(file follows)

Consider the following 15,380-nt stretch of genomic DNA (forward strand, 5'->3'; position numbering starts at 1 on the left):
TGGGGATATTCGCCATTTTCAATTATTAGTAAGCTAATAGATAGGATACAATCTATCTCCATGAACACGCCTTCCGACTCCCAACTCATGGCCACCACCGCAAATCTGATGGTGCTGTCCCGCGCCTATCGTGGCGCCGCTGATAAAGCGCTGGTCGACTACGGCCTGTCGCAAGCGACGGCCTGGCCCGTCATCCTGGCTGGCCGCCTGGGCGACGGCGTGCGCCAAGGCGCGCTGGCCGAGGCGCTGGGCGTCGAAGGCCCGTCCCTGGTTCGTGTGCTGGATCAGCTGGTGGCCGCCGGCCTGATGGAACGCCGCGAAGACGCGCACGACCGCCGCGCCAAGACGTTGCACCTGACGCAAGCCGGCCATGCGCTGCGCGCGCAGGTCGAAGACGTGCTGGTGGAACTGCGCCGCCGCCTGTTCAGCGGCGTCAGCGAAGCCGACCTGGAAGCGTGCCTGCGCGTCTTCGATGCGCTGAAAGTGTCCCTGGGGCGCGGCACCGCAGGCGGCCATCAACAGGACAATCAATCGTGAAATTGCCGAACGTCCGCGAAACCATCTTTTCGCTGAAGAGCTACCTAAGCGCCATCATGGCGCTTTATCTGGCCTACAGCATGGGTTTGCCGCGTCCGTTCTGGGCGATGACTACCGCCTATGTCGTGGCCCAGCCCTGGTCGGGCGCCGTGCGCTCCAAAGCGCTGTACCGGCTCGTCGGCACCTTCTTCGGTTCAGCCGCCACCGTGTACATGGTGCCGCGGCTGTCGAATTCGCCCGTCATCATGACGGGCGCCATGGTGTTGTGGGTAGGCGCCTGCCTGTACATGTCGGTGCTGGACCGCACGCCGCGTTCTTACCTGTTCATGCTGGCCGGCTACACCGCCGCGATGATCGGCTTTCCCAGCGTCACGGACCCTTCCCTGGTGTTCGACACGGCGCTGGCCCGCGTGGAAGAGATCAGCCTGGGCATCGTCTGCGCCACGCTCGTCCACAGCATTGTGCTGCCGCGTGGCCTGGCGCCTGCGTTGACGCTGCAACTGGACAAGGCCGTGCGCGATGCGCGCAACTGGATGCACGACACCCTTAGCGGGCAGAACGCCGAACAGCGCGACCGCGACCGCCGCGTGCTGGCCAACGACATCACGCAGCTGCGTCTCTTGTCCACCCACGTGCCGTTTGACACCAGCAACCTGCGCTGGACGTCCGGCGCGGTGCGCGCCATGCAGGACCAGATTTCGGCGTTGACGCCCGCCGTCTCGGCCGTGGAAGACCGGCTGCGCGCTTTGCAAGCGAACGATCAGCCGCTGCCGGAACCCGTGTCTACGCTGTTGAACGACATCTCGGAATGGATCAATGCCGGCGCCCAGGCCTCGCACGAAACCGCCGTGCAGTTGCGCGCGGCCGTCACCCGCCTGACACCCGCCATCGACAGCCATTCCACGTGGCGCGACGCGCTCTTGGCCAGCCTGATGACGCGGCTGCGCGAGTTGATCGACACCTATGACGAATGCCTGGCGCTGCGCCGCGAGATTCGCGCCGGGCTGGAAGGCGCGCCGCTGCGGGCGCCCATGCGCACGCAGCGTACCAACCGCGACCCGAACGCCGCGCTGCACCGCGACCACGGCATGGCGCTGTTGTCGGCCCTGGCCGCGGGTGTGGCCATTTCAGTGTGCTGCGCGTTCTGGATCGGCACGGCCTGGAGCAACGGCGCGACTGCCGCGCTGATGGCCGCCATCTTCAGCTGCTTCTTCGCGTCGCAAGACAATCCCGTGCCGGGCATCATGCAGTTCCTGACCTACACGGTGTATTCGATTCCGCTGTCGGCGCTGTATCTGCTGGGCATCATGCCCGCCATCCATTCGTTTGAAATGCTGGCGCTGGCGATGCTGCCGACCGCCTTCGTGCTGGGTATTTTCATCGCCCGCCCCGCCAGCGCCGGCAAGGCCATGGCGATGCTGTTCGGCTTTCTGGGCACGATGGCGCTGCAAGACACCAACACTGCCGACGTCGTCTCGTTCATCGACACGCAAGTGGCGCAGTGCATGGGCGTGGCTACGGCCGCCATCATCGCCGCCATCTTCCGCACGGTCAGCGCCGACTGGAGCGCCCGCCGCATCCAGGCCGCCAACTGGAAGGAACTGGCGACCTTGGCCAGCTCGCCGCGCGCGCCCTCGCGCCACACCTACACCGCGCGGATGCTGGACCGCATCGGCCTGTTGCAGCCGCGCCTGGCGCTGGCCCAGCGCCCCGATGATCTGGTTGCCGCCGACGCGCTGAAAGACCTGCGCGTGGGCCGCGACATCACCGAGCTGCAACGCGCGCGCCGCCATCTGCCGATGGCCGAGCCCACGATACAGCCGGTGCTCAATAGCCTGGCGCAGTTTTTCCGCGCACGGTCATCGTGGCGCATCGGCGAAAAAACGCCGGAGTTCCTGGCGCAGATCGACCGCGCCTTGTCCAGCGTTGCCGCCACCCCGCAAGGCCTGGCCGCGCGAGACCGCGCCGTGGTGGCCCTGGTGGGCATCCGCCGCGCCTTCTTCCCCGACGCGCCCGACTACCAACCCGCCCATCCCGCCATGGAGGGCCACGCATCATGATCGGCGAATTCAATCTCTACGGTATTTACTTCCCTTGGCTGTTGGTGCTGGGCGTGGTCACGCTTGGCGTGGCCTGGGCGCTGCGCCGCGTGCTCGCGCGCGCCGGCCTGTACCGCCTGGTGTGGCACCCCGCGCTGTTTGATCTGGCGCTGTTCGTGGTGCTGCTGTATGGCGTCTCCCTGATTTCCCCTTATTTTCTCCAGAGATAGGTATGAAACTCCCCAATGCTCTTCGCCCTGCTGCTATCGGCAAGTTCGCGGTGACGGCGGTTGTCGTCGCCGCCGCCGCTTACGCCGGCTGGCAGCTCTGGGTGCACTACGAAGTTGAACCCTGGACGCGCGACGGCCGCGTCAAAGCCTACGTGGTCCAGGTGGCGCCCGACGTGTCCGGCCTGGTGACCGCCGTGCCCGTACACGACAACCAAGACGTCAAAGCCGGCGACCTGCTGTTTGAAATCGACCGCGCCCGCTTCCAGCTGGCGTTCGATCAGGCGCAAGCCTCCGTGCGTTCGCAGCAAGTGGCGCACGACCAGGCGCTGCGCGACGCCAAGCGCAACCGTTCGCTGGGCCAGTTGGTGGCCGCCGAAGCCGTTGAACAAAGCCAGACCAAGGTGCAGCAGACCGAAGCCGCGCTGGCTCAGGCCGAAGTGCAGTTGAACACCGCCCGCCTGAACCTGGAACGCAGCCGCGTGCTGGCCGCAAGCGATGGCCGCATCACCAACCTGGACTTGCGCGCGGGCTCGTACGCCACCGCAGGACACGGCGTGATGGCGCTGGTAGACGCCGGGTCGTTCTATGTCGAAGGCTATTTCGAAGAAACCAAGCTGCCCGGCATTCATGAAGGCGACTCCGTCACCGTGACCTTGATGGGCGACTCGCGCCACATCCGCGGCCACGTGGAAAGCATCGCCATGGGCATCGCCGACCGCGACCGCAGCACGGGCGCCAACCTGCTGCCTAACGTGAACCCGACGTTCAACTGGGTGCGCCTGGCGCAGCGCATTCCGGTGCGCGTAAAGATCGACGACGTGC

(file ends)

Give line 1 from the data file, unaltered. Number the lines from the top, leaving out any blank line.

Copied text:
Consider the following 15,380-nt stretch of genomic DNA (forward strand, 5'->3'; position numbering starts at 1 on the left):